Does anyone have any advice on when and for what achievement to move a word from 1 to 2 to 3 and so forth in terms of understanding and remembering it within the reader mode? Does anyone have a system?
I sort of have a system, but I’m sure others have a better one. After I first lingq the word or phrase, then the next time I come across it in a different context, I will change it to 2. I only move from 2 to 3 when I notice some familiarity with the word or can recognize it from a test (which I almost never take). The same applies when going from 3 to 4, I have to again notice that I can recognize at least the nature of the word and/or its likely translation by hearing or reading. When a word is at 4, the only way I mark it known is if I heard or came across the word and immediately knew in context what it meant without having to “figure it out.” Thus, in my case, all known words are truly passively known at least when seen or heard in a context.
Somewhat two answers to this (for me) and they turn on how you consider a word “known” or not.
At the moment, I have a pretty high threshold before I move a word to Level 4 or “Known.” Essentially I move a word to that level (and thus it increases my known words count) when I am very confident I can recognize it and know what it means OUTSIDE of a context AND am reasonably sure I could actually see myself USING it actively. In the meantime, if that’s not the case yet, and I read a yellow word and know what it means right away without looking it up, I advance it to the next numerical level. As a result, my “real” known words count grows slowly is probably several thousands of words higher than the 31K reflected on LingQ.
Going forward, with my next language project (eg French, Arabic, Russian, or Chinese), I won’t have such a high criteria for moving a word to known. I will use the Steve way (and what most people here do): I will move a word to known when I can recognize it and know what it means in context. If I don’t know it, even in context, I would make a LingQ and then advance numerical levels based on my confidence that I could or if I merely “guess right.” The only reason I don’t do this now with Spanish is because I was already thousands of words into the process before I realized this and didn’t want to switch for consistency’s sake.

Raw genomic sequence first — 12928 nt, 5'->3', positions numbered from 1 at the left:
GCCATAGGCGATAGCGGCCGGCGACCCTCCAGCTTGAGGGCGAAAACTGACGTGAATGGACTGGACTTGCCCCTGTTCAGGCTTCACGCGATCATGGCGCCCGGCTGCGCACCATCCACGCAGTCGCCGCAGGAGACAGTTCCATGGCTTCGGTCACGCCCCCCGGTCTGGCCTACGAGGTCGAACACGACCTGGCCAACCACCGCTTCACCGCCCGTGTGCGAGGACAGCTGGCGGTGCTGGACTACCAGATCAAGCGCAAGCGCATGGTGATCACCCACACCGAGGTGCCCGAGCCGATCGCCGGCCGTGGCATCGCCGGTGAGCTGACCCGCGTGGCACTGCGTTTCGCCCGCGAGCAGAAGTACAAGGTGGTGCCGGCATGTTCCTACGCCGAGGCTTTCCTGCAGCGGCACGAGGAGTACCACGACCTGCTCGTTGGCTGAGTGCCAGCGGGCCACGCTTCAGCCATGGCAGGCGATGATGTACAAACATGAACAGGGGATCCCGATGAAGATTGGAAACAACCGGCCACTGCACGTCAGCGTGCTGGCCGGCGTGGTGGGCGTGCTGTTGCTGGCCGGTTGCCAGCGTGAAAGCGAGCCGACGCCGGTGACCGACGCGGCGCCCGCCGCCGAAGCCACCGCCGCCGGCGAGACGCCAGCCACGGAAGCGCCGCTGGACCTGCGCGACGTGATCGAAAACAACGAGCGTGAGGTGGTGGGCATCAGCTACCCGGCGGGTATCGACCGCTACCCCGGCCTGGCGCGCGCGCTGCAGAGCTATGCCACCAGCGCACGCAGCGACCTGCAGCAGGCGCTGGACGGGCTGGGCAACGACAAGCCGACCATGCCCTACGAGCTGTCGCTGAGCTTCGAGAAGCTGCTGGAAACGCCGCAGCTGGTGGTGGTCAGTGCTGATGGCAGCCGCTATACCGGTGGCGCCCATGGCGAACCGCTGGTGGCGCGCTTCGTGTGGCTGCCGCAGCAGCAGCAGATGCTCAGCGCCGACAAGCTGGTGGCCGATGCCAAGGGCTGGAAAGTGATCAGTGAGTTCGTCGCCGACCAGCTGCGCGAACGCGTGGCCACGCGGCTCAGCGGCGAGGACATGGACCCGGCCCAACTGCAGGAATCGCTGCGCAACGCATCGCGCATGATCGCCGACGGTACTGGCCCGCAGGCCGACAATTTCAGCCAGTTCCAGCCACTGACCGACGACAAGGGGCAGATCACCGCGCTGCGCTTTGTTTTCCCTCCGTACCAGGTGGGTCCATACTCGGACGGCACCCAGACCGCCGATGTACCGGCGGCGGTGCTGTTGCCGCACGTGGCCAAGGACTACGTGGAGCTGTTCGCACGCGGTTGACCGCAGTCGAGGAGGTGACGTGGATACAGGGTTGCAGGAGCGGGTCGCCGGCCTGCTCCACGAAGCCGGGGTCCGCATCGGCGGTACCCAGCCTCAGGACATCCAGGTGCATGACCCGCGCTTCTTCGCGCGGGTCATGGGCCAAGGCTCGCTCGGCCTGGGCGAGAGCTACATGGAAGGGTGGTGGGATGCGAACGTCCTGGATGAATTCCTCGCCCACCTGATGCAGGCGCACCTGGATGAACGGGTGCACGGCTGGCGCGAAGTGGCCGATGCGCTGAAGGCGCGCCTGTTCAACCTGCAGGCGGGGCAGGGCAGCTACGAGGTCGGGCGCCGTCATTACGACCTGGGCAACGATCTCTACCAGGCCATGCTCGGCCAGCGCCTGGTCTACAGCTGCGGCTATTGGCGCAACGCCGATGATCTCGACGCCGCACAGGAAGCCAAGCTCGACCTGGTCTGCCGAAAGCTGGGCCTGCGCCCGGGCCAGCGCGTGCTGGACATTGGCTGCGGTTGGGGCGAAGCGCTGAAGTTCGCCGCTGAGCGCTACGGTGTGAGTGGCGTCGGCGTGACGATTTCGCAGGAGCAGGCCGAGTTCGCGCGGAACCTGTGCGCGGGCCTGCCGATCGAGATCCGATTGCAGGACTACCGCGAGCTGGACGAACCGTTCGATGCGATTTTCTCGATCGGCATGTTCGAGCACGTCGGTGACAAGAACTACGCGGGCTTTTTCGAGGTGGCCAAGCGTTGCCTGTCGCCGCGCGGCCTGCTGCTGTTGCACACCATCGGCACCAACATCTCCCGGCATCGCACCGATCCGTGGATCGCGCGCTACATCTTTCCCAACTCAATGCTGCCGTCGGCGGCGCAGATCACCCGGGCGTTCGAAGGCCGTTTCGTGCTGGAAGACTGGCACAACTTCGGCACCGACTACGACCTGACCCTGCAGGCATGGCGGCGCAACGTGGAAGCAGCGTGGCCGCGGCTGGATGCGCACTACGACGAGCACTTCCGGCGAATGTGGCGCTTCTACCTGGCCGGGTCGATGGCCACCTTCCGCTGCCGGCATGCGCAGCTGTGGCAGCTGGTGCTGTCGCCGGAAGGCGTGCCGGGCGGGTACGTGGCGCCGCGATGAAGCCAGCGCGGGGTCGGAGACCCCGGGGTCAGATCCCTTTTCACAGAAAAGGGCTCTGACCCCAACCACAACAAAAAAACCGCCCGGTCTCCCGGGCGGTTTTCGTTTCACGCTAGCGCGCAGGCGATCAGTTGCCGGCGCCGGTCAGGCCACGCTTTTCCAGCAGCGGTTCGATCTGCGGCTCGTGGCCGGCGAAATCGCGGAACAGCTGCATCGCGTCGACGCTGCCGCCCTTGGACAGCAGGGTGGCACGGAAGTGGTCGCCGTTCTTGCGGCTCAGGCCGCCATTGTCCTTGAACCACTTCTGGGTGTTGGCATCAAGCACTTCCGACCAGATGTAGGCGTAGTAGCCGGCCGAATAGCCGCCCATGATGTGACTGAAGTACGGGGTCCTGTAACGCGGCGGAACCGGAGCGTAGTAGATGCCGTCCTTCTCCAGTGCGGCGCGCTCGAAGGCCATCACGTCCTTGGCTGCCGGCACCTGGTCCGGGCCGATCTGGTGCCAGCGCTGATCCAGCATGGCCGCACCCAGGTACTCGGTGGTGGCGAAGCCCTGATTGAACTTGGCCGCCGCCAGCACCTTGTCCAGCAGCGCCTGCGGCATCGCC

I don’t use 2 and 3. I move a word from 1 to 4 when I am sure I know the word, i.e. knowing what the word means.
Yes, I do the same thing as you. Mostly because I like either the bright yellow or white, not the lighter yellow shades.
I love this, it is exactly what I have been looking for!
1: I don’t know what it means.
2: I know the meaning without clicking on it but I am not sure.
3: I am pretty sure what it means, I don’t even have to click on it to confirm.
Known: After having seen the word in Level-3 a couple of times. I don’t think I’ll ever forget the meaning.
I even keep the statistics. Beginning of every month, I write down the number of LingQs of each level and calculate the ratio of the words of Level-1 and Level-Known. I began with 3k LingQs with 99% of them being Level-1, and 0.1% of them Level-Known. Now, I have 18k LingQs with 76% of them being Level-1, and about 3% of them being Level-Known. It is kinda fun to see the progress
It doesn’t really matter.
I don’t do that, I have known, unknown, or LingQ’d, and that’s it.
I do pretty much the same thing, but I use the 2 and a 3 as a reminder for myself: I use the twos and threes when I’m pretty sure I could recognize the word in context, but I’m not 100% sure. Later, if I come across a 2 or a 3 again and I can guess the meaning without looking at the hint, I move it to four. It introduces a “second look” of sorts to make sure I know the word. Otherwise, don’t forget that there’s no harm in moving words back down the line.
Another trick I’ve learned is to go into the classic view and look at the list of all the LingQs in a given lesson. If I know the meaning of a word in the list, without the context or the hint, I click on it and move it to 4. It’s a good way to review words and quickly check what I know/don’t know.